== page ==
As for the second kind of sermon, down the road at St. Marcion’s, Rev. William Humbug III (Ph.D, Th.D, DD, OBE and DUI) takes a last sip of Bundaburg rum and cola in the Rectory before entering the pulpit. Rev. Humbug is in his usual form this Easter. He says, “We know that the literal meaning of the resurrection stories can't be true. Modern science has proven that miracles don't happen, that dead people stay dead. Anyway, it hardly seems fair that God would raise his son only to leave millions of children around the world to languish in death.” – his God is an equal opportunity saviour. Thus: “A real physical resurrection, as believed by naïve-literal-fundamentalists-bigots is out of the question; it is an offense to our faculties of reason”.

So the stories of the appearances and the empty tomb were probably made up many years after. The learned Rector wants to make this quite clear: the Easter stories are a remythologization of the primal eschatological drama, which caught the disciples in a moment of sociomorphic, possibly even sociopathic, empathy with the apocalyptic dénouement. Well, the congregation didn't quite get that, but they don’t get very much of what Rev. Humbug says anyway.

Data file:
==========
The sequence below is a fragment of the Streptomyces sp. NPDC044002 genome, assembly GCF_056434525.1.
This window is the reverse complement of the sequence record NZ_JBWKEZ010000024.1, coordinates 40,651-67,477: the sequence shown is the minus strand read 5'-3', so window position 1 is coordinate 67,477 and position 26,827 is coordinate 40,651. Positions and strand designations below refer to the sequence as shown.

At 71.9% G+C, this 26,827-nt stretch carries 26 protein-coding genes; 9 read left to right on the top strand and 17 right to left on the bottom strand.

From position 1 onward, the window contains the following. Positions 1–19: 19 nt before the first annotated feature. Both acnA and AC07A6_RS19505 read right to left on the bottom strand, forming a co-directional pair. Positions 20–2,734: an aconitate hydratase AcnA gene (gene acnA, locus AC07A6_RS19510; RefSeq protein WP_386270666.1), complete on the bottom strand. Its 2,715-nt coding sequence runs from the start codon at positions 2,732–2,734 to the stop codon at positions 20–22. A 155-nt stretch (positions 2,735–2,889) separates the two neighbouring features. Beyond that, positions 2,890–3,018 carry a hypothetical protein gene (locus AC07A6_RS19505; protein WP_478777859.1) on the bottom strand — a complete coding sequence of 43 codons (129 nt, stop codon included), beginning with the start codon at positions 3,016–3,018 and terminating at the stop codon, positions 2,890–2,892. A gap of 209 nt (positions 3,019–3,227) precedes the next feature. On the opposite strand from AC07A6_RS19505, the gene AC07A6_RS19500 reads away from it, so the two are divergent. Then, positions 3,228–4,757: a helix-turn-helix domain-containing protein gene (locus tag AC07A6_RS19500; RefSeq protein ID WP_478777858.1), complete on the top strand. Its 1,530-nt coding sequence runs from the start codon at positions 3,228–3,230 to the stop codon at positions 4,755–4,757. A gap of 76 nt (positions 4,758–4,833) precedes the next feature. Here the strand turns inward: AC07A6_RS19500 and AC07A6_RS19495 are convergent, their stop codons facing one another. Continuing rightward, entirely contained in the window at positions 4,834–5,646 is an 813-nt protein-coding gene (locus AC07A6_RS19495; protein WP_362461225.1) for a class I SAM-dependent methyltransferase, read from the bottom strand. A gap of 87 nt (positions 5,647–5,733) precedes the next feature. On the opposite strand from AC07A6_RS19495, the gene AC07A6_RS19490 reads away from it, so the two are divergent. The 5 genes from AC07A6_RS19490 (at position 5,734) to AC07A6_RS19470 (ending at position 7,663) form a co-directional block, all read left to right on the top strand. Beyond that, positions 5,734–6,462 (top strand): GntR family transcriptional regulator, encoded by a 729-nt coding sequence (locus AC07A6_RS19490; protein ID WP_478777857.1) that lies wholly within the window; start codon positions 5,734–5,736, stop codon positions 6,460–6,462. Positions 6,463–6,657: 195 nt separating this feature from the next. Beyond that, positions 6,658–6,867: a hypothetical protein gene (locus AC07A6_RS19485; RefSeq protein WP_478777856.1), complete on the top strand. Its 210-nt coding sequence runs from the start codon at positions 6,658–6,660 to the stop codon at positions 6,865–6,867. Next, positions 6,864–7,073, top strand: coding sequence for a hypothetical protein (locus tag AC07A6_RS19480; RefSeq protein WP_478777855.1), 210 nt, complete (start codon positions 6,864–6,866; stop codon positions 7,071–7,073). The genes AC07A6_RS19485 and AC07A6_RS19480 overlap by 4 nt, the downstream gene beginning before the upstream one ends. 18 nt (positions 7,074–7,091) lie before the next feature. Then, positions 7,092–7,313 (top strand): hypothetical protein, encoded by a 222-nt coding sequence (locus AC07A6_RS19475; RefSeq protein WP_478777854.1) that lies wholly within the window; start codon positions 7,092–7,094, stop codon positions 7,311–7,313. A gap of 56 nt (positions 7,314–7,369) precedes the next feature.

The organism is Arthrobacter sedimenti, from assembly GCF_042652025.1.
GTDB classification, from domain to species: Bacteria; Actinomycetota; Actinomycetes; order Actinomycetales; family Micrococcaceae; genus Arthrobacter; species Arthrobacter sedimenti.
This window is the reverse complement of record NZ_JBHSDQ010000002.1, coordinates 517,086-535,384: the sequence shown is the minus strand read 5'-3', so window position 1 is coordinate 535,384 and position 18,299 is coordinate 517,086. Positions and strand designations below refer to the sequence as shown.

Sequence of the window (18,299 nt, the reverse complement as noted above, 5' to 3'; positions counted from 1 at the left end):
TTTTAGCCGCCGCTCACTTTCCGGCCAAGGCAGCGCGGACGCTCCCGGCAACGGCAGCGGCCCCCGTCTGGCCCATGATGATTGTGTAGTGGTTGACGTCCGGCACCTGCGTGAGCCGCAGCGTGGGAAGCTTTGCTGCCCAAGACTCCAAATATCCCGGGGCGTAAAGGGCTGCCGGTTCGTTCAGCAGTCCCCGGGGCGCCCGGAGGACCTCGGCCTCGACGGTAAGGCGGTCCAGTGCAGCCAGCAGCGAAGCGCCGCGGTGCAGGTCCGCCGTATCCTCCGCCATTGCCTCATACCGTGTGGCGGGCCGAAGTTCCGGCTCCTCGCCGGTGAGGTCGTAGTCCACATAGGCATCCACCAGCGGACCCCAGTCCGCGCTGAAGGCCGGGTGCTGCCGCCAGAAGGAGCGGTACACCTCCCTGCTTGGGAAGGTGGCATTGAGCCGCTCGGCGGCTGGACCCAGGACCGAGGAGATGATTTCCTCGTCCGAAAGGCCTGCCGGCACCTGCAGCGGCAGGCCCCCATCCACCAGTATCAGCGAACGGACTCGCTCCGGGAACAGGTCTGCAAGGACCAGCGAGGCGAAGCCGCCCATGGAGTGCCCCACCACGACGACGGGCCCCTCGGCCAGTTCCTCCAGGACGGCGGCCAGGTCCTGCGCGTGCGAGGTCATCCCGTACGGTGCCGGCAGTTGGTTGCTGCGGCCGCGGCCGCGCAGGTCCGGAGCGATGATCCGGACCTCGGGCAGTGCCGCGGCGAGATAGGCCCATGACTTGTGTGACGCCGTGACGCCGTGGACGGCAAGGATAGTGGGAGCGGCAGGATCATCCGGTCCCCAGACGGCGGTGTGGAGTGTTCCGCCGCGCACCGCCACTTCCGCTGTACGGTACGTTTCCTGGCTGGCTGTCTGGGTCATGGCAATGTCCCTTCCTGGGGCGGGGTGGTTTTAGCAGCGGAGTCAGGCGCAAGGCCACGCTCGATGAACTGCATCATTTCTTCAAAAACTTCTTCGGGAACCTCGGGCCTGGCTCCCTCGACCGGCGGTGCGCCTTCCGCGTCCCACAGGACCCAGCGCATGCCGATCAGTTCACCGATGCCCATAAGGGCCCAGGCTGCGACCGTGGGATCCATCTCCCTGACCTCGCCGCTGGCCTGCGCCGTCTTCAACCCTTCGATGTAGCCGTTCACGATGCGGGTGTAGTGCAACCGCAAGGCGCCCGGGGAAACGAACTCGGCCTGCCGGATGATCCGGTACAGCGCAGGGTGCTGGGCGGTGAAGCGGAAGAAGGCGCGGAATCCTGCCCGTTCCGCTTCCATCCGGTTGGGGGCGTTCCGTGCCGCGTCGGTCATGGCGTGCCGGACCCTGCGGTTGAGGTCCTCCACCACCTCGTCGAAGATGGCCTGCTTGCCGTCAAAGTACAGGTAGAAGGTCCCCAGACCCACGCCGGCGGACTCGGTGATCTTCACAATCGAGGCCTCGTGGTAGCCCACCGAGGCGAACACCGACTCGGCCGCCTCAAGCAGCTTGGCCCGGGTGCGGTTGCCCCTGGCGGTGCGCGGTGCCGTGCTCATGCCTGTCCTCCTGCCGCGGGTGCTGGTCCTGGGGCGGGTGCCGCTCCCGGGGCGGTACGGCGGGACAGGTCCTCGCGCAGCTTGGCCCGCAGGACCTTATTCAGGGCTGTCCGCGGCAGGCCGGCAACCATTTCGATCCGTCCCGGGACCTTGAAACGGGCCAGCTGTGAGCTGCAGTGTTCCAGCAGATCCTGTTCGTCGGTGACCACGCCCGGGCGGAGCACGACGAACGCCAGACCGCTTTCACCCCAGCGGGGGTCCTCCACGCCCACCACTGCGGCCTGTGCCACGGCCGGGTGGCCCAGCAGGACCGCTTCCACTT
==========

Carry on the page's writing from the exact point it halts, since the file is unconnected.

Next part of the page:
When it comes to the "meaning" of Easter, Rev. Humbug is direct. Now that we've got away from that banal supernatural nonsense, the true meaning of "Resurrection" is clear. Resurrection is a new way of understanding the human dilemma, breaking down social barriers in society and espousing a new ethic of inclusively towards tax-collectors, prostitutes, gays, and even Manchester United supporters. Resurrection is not a heap of superstitious non-sense about dead corpses coming back to life, but a manifesto for social action to affirm the “otherness” of everybody.

Both sermons strike me as amiss. Rev. Pulpit-Thumper thinks the resurrection is just proof that we can go to heaven when we die. Meanwhile Rev. Humbug tries to make resurrection out to be a metaphor for a bunch of postmodern psycho-babble that has nothing to do with the New Testament.

Well, what is Easter really about then? I would say this: God's new creation is launched upon a surprised world, pointing ahead to the redemption and the renewal of the entire creation.

That's the point which all the Gospels actually make, in their own ways.
• Jesus is risen, therefore God's new world has begun.
• Jesus is risen, therefore, God’s verdict against us has been transposed into God’s vindication of us.
• Jesus is risen, therefore, the tyrants and despots of the world should tremble and quiver – because God has exalted Jesus and every knee will bow before him.